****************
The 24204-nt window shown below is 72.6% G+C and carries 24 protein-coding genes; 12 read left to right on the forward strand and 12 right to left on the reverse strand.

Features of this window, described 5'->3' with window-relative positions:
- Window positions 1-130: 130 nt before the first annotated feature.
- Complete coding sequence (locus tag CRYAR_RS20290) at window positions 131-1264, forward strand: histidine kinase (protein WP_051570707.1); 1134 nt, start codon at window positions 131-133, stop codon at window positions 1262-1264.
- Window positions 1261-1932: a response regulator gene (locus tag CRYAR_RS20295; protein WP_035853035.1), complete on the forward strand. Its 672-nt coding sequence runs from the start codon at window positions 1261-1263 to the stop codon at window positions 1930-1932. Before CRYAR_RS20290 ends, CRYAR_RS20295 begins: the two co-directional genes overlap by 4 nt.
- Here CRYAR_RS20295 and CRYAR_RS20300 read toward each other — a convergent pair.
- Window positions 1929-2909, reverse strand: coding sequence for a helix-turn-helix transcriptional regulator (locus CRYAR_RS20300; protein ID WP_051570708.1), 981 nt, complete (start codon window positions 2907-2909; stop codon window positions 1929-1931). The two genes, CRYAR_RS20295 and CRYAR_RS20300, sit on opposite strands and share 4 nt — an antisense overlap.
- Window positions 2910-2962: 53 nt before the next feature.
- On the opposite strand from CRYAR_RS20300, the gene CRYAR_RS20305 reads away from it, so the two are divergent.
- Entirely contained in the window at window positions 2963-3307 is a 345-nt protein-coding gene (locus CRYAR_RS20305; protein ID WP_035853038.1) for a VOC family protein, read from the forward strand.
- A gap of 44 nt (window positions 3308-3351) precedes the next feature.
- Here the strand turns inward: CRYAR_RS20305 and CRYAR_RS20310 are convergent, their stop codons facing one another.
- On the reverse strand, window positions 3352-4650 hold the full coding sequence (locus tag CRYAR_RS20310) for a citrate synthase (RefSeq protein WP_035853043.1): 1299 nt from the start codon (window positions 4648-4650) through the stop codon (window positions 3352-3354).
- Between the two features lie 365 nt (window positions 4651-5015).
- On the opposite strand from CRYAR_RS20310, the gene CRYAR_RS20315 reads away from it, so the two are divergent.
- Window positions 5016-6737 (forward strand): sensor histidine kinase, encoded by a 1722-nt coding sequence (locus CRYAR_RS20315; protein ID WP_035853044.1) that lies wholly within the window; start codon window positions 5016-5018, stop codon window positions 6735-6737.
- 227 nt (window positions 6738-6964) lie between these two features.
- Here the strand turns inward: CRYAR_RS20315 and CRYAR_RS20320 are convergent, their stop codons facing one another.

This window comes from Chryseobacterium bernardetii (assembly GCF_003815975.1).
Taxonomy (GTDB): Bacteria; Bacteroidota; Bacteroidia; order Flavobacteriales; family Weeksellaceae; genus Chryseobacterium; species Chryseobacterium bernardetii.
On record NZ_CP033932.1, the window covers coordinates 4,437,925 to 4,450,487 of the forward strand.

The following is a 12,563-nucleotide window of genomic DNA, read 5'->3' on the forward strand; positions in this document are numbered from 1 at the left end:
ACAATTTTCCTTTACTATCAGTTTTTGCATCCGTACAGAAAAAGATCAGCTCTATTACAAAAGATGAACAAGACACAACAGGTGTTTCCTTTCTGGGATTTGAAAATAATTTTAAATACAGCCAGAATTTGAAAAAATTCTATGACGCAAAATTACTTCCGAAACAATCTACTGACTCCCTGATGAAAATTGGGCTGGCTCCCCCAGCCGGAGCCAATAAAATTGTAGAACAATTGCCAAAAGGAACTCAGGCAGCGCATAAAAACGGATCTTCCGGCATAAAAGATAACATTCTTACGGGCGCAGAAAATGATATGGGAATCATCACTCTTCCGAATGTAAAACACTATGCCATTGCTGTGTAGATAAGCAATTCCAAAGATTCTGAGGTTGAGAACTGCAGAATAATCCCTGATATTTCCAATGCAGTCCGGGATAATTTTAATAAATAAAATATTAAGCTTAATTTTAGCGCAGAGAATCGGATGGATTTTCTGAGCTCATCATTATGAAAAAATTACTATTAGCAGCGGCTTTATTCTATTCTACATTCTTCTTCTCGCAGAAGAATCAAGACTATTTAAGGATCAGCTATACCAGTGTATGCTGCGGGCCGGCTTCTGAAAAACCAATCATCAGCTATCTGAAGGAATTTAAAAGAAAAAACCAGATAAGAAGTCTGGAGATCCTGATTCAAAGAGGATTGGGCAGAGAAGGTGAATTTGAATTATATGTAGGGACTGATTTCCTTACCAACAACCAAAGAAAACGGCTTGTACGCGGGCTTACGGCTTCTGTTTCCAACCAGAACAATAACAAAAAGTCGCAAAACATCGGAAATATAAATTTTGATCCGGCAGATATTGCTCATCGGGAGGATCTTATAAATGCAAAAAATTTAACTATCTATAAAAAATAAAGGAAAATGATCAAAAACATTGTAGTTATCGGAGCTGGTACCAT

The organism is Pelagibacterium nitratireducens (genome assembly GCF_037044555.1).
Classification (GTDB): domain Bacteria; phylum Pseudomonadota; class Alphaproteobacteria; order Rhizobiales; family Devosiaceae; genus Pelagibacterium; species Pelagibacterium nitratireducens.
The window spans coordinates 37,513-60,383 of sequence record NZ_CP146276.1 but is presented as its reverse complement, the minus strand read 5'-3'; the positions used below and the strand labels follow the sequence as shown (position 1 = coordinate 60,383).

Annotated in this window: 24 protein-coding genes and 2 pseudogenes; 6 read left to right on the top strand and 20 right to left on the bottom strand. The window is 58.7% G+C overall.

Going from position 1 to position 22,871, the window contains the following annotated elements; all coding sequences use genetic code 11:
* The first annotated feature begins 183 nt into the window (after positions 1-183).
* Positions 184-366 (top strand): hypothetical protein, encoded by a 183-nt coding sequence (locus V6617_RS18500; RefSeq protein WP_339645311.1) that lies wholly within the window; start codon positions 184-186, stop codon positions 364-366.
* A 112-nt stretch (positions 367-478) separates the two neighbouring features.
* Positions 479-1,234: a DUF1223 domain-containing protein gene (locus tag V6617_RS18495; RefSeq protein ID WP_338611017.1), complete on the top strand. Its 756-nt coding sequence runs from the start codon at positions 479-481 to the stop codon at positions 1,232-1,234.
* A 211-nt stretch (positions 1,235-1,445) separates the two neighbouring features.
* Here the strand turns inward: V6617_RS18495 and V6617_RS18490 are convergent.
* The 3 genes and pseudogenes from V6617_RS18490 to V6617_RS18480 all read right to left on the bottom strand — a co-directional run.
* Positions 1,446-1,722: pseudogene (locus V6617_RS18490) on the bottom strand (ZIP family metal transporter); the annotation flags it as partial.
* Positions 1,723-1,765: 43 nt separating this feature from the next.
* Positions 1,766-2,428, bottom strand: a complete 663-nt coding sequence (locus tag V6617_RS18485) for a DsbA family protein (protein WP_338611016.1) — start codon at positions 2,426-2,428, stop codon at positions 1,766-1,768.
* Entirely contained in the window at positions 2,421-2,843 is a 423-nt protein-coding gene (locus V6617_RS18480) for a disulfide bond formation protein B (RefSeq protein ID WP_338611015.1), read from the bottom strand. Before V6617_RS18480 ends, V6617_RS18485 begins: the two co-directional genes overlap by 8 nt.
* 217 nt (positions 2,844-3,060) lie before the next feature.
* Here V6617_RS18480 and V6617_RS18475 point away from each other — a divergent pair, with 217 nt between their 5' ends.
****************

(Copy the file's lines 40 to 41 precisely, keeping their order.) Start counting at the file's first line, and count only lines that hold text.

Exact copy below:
* 217 nt (positions 2,844-3,060) lie before the next feature.
* Here V6617_RS18480 and V6617_RS18475 point away from each other — a divergent pair, with 217 nt between their 5' ends.